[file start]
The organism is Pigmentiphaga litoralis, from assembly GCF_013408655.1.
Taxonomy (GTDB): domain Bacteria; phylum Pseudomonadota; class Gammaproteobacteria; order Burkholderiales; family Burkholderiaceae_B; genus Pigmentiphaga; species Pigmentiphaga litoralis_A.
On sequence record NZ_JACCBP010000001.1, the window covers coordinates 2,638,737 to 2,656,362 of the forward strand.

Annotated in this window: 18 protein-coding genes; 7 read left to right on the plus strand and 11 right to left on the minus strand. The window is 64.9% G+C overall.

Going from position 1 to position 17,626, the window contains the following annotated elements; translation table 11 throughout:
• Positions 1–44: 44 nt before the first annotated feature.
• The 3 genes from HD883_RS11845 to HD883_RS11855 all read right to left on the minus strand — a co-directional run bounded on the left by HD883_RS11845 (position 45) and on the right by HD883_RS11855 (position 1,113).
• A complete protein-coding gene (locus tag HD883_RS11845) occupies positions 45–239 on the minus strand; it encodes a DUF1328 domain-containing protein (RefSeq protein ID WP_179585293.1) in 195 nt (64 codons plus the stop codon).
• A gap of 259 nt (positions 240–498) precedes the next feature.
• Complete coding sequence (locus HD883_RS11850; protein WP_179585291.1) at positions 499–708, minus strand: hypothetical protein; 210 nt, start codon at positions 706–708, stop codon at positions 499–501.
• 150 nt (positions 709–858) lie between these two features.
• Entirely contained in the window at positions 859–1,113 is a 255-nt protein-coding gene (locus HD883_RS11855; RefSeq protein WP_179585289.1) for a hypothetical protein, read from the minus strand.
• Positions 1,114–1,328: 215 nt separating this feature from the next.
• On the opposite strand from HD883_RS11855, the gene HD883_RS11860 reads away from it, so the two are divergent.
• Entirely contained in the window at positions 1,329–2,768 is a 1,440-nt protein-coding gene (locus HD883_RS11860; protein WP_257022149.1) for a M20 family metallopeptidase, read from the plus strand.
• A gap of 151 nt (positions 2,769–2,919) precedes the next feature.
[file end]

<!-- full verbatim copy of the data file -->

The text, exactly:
The organism is Pigmentiphaga litoralis, from assembly GCF_013408655.1.
Taxonomy (GTDB): domain Bacteria; phylum Pseudomonadota; class Gammaproteobacteria; order Burkholderiales; family Burkholderiaceae_B; genus Pigmentiphaga; species Pigmentiphaga litoralis_A.
On sequence record NZ_JACCBP010000001.1, the window covers coordinates 2,638,737 to 2,656,362 of the forward strand.

Annotated in this window: 18 protein-coding genes; 7 read left to right on the plus strand and 11 right to left on the minus strand. The window is 64.9% G+C overall.

Going from position 1 to position 17,626, the window contains the following annotated elements; translation table 11 throughout:
• Positions 1–44: 44 nt before the first annotated feature.
• The 3 genes from HD883_RS11845 to HD883_RS11855 all read right to left on the minus strand — a co-directional run bounded on the left by HD883_RS11845 (position 45) and on the right by HD883_RS11855 (position 1,113).
• A complete protein-coding gene (locus tag HD883_RS11845) occupies positions 45–239 on the minus strand; it encodes a DUF1328 domain-containing protein (RefSeq protein ID WP_179585293.1) in 195 nt (64 codons plus the stop codon).
• A gap of 259 nt (positions 240–498) precedes the next feature.
• Complete coding sequence (locus HD883_RS11850; protein WP_179585291.1) at positions 499–708, minus strand: hypothetical protein; 210 nt, start codon at positions 706–708, stop codon at positions 499–501.
• 150 nt (positions 709–858) lie between these two features.
• Entirely contained in the window at positions 859–1,113 is a 255-nt protein-coding gene (locus HD883_RS11855; RefSeq protein WP_179585289.1) for a hypothetical protein, read from the minus strand.
• Positions 1,114–1,328: 215 nt separating this feature from the next.
• On the opposite strand from HD883_RS11855, the gene HD883_RS11860 reads away from it, so the two are divergent.
• Entirely contained in the window at positions 1,329–2,768 is a 1,440-nt protein-coding gene (locus HD883_RS11860; protein WP_257022149.1) for a M20 family metallopeptidase, read from the plus strand.
• A gap of 151 nt (positions 2,769–2,919) precedes the next feature.